Google Pixel Buds A-Series Review: A For Average... UNLESS You Love Google Assistant

The Google Pixel Buds A-Series is an… affordable alternative to the Pixel Buds, and while I thought the second-gen Pixel Buds were great, I’m a bit more hesitant on the A-Series.

Hey guys, we have the Pixel Buds A-series with us today, and they’re the company’s most affordable earbuds to date, at just US$99, or S$149.


So, let’s talk about design first. It’s pretty much identical to the Pixel Buds 2020, with the same shape and feel, except that the black band around the lid is now a light gray colour that isn’t as starkly different anymore. You still get a USB-C charging port at the bottom, along with a pill-shaped button at the back that serves to put the earbuds into pairing mode manually.


Inside, the earbuds, again, look almost identical to the Pixel Buds 2020, with that same mentos-like faceplate and integrated stabilising fin on the shell. Same problem here, because the fins are built-in, there’s no way to swap them out for bigger ones, so people with bigger ears might feel the fins are a bit useless.


Aside from that though, the buds are pretty small and quite comfortable in the ear.


The Fast Pair feature is also definitely handy; it’s something that you won’t really miss until you try another pair of earbuds and they don’t have fast pair so you need to head into your settings, bluetooth, wait for it to show up on the list then connect.


To keep these buds priced at under US$100, there have been some compromises made. There’s no ANC on these, for one, but there is a vent in the earbuds to alleviate pressure build-up and the likes, and that does result in a decent amount of environmental noise leaking in. Passive noise isolation is just okay, so you’ll definitely be able to hear stuff going on around you, car engine noise and the likes. This is pretty useful if you’re out jogging or exercising and need to keep an ear out for oncoming traffic though, so yeah.


Touch controls are pretty basic, you get one tap for play/pause, two taps for next track and three taps for previous track. A long press and hold pulls up Google Assistant, and that’s it, easy enough to remember.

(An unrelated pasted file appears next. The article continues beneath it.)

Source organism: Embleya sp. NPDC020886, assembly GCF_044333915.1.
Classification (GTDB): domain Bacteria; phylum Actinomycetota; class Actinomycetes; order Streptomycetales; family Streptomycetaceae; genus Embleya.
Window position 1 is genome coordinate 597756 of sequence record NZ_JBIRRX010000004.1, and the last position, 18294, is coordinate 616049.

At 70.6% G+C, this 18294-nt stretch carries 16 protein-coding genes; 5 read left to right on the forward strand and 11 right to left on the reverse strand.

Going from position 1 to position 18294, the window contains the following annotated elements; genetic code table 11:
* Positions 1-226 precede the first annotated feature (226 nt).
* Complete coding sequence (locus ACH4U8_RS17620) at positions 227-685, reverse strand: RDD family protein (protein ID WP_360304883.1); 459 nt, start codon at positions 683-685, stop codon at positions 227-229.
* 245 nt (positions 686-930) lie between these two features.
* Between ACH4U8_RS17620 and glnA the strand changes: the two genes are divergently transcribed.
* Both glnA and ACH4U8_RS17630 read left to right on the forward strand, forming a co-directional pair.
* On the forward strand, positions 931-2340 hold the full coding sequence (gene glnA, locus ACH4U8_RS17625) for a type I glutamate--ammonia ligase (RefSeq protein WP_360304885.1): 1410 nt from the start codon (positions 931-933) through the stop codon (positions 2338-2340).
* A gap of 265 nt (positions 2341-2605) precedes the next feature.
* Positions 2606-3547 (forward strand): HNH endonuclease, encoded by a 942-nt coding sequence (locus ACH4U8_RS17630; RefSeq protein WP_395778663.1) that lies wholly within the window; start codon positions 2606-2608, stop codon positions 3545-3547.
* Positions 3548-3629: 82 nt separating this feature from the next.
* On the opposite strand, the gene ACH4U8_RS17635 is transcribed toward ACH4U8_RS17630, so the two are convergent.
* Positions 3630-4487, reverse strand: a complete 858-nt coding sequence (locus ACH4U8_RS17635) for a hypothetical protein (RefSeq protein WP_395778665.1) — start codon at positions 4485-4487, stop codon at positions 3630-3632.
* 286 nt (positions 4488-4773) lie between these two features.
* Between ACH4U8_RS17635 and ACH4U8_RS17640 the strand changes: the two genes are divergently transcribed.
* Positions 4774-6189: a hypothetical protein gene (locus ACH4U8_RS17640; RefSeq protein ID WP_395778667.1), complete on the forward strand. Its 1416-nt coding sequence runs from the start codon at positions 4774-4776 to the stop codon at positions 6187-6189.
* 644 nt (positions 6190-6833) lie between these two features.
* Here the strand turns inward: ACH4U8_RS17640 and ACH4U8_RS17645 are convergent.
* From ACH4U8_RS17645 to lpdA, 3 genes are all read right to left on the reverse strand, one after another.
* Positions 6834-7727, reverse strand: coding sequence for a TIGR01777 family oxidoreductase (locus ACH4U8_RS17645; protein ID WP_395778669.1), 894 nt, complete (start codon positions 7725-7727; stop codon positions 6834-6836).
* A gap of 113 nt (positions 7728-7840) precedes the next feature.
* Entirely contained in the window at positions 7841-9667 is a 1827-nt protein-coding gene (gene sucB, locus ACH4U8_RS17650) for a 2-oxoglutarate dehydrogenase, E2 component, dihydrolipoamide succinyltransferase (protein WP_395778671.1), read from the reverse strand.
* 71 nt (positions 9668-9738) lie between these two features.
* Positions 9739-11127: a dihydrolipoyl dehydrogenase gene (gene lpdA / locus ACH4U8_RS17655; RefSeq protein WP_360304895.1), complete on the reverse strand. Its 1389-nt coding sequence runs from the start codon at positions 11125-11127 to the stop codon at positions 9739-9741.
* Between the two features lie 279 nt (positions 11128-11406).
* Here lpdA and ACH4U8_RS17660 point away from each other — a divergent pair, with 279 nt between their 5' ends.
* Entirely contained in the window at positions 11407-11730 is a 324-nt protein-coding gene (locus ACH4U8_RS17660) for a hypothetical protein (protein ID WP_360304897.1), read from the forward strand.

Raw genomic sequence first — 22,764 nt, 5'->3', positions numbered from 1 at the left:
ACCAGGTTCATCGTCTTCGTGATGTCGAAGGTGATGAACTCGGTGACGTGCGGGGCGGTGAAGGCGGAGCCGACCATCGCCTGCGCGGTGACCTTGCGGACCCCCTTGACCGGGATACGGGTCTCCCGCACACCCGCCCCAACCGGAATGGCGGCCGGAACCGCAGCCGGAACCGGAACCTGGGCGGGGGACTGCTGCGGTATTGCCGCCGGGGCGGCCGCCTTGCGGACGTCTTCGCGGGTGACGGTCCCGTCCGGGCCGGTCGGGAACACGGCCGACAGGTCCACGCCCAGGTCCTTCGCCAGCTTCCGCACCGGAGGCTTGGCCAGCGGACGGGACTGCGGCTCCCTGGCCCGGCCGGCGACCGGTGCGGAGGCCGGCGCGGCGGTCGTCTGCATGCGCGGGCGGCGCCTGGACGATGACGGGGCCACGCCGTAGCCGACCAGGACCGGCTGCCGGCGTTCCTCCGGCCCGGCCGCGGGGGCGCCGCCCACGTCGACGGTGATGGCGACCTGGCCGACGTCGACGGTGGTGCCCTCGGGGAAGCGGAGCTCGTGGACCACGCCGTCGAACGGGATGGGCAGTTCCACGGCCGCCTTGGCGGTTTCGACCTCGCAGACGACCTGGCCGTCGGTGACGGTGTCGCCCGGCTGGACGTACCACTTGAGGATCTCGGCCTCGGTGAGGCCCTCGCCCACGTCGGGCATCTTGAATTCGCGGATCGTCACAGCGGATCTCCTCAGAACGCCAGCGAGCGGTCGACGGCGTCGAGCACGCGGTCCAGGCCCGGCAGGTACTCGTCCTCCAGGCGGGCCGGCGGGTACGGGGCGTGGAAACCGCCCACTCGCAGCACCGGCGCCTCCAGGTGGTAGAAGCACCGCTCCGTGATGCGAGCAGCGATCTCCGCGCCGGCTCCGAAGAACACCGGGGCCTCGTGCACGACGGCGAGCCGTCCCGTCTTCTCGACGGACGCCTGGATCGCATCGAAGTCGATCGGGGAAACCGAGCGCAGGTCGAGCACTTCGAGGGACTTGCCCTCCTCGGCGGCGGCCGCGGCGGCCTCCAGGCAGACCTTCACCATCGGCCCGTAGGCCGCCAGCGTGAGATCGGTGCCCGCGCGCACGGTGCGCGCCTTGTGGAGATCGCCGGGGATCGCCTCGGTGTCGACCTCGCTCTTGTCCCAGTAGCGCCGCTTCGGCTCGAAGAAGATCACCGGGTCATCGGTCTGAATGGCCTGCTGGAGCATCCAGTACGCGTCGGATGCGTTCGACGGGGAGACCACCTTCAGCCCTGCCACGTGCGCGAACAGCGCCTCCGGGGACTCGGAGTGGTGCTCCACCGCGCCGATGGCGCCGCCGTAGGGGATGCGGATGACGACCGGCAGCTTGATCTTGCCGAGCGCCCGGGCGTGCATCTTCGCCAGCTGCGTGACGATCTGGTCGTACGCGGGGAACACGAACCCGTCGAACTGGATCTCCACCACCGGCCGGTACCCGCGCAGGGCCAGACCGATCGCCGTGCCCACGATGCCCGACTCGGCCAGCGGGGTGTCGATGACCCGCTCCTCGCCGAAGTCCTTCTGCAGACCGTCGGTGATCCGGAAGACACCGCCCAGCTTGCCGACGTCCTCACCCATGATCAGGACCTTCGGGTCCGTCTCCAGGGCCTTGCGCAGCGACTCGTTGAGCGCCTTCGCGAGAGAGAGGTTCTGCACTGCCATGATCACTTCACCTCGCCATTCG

When you first connect the buds to your phone, there’ll be a notification asking you if you want to download the Pixel Buds app and such for set up, and you’ll definitely want to download it. Inside, you get an EQ feature that really isn’t much of an EQ, just asks you if you want to turn bass boost on or off, as well as Adaptive Sound, which is Google’s feature to automatically raise or lower music volume based on how noisy your environment is.


Now, I thought Adaptive Sound was pretty well done on the Pixel Buds 2020, but I was surprisingly disappointed by the implementation here. In my old review, I recall feeling that the Adaptive Sound feature was done very smoothly, but for the A-Series, it felt quite jarring whenever the volume changed. For example, I was out one day waiting for my cab, and the music volume was at a pretty decent volume to counter traffic noise and the likes. Once I got into the cab, the volume turned WAY down. I’m not quite sure if it’s an algorithm thing that might have gotten tweaked, but it feels like it was a change for the worse. Anyway, I turned this feature off right after that incident.


There are also some cool features inherited from the more expensive Pixel Buds, like the ability to just say “Hey Google” or “Okay Google” instead of having to long tap and hold on the earbud. There’s also Google’s real-time translation feature, where you can wake up Google Assistant and say “Help me speak Chinese”, for example, and the earbuds will give you a translation of what you want to say in Chinese. It’s cool, but honestly, I think most people wouldn’t really use it.